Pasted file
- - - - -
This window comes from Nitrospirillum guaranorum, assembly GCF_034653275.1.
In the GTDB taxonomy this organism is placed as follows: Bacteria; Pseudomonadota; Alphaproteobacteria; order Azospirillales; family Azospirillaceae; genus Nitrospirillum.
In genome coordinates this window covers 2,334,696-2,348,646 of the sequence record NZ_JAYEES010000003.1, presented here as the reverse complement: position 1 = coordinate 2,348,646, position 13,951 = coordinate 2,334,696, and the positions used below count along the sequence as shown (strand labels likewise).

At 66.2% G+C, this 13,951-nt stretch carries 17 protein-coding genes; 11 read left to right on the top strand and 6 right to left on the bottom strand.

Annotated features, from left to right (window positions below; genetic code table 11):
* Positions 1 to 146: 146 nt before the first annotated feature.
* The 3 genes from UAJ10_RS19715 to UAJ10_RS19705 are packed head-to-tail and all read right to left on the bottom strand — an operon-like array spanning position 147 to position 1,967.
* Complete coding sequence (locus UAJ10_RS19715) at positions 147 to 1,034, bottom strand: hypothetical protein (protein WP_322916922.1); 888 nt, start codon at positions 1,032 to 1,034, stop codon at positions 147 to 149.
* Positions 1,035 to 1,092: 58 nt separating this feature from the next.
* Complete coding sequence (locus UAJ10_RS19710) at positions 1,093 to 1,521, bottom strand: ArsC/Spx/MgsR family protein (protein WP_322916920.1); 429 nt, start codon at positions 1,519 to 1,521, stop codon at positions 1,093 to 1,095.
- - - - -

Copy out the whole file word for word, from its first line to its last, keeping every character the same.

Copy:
This window comes from Nitrospirillum guaranorum, assembly GCF_034653275.1.
In the GTDB taxonomy this organism is placed as follows: Bacteria; Pseudomonadota; Alphaproteobacteria; order Azospirillales; family Azospirillaceae; genus Nitrospirillum.
In genome coordinates this window covers 2,334,696-2,348,646 of the sequence record NZ_JAYEES010000003.1, presented here as the reverse complement: position 1 = coordinate 2,348,646, position 13,951 = coordinate 2,334,696, and the positions used below count along the sequence as shown (strand labels likewise).

At 66.2% G+C, this 13,951-nt stretch carries 17 protein-coding genes; 11 read left to right on the top strand and 6 right to left on the bottom strand.

Annotated features, from left to right (window positions below; genetic code table 11):
* Positions 1 to 146: 146 nt before the first annotated feature.
* The 3 genes from UAJ10_RS19715 to UAJ10_RS19705 are packed head-to-tail and all read right to left on the bottom strand — an operon-like array spanning position 147 to position 1,967.
* Complete coding sequence (locus UAJ10_RS19715) at positions 147 to 1,034, bottom strand: hypothetical protein (protein WP_322916922.1); 888 nt, start codon at positions 1,032 to 1,034, stop codon at positions 147 to 149.
* Positions 1,035 to 1,092: 58 nt separating this feature from the next.
* Complete coding sequence (locus UAJ10_RS19710) at positions 1,093 to 1,521, bottom strand: ArsC/Spx/MgsR family protein (protein WP_322916920.1); 429 nt, start codon at positions 1,519 to 1,521, stop codon at positions 1,093 to 1,095.